With rest and assurance forever!
18: My people shall dwell in a dwelling of peace,
Their very abode shall be safety,
Their resting-place never disturbed.
19: But hail is outpoured—the forest falls down,
And brought very low is the city.
20: Blessed are ye who by all waters sow,
Whose ox and whose ass roam in freedom.
The women are here addressed because of the peculiar sensitiveness of the feminine temperament, quick to catch the first sight of coming danger and to take alarm. Even these see no cause for anything but confidence and pleasure. Soon they shall be mourning for the lack of all those bountiful supplies that nature gives from her breasts, which are here found in the fertile field and the fruitful vine. Desolation shall take the place of the abundance that marked the land of Israel, for the condition of that land must always be in accord with the condition of its people. Desolate still is the nation and desolate still is the land. But there is a limit, as we shall see.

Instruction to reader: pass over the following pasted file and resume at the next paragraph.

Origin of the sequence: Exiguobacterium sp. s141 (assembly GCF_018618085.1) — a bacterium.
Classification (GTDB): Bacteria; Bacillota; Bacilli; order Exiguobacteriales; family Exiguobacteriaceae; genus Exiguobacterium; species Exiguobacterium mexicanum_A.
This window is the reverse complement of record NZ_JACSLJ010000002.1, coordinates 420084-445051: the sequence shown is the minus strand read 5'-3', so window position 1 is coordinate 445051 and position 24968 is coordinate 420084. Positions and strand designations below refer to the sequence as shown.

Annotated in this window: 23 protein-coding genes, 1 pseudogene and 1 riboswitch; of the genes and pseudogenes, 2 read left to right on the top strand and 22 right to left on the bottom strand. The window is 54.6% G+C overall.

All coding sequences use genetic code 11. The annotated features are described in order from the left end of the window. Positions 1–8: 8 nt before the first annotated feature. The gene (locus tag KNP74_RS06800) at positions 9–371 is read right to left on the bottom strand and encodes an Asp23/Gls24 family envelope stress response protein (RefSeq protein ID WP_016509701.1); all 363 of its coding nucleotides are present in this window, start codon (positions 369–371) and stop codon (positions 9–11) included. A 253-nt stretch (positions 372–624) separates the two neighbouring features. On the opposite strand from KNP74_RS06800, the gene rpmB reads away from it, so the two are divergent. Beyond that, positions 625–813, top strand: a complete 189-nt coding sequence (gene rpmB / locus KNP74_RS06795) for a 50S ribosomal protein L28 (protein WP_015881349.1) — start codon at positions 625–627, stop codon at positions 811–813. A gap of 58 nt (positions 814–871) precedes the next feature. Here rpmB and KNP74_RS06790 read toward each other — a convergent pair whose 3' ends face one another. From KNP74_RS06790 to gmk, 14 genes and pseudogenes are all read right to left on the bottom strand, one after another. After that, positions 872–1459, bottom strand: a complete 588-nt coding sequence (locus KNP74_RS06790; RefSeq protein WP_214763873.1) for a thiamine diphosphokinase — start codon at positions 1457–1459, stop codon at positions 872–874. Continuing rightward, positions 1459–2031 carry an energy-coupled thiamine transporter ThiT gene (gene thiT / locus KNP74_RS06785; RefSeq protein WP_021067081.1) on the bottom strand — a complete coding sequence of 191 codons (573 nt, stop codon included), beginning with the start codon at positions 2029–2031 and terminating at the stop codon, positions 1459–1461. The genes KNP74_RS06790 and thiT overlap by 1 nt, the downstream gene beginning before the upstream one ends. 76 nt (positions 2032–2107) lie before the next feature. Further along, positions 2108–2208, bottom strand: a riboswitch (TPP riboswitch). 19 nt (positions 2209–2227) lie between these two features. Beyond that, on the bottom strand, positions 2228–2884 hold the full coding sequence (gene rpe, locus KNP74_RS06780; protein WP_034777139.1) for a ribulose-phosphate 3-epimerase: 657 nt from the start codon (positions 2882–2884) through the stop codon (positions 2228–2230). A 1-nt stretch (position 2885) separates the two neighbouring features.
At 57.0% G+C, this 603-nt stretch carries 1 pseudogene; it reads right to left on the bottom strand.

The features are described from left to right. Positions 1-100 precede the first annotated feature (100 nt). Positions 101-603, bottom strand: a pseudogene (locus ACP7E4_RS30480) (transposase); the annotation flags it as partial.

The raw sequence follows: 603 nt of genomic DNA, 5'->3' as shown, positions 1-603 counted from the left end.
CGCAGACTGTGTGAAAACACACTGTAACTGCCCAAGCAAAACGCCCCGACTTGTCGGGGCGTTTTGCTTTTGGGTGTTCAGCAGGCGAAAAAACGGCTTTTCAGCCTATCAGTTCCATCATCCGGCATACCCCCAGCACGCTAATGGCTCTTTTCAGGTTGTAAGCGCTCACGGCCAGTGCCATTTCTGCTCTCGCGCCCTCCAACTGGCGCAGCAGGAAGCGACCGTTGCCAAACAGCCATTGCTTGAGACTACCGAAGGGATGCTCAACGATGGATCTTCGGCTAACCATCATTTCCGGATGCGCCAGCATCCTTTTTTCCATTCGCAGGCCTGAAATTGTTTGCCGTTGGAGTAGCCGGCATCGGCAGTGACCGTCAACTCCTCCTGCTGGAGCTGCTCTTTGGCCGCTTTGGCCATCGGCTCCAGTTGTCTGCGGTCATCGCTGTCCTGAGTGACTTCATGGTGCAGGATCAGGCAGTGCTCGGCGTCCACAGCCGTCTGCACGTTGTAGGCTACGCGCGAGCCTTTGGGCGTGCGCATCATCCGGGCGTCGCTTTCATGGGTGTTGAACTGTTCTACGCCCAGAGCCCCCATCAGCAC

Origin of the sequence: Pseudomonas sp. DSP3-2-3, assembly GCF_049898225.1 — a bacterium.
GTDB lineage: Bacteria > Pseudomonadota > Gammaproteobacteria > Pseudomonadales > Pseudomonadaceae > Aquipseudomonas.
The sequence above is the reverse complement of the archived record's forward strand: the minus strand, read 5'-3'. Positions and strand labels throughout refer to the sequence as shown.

Verse 15 tells of the limit to that desolation, and that shows there is also a limit to Israel's scattering. As the Land flourished under a twofold blessing of rain, the early and the latter, so there shall be a corresponding twofold pouring-out of the Holy Spirit upon its people. The first, or the early, rain fell at Pentecost. This had a double character, being first a sample of what Joel had foretold, and Peter so used it in his address that day, saying, "This is that which hath been spoken by the prophet Joel." It portended "the great and notable day of the Lord," with but, one way of escape from its wrath, the "calling on the Name of the Lord" (Acts 2:16-21). That "early rain" at Pentecost resulted in 3,000 souls turning to the Lord, but the representatives of the nation were far from so doing, and so "wrath has come, upon them to the uttermost" (1 Thess. 2:16). This still awaits its climax when they have returned to the land; it shall cease with the outpouring of the Spirit as the "latter rain." During that long time the land is as desolate as its people.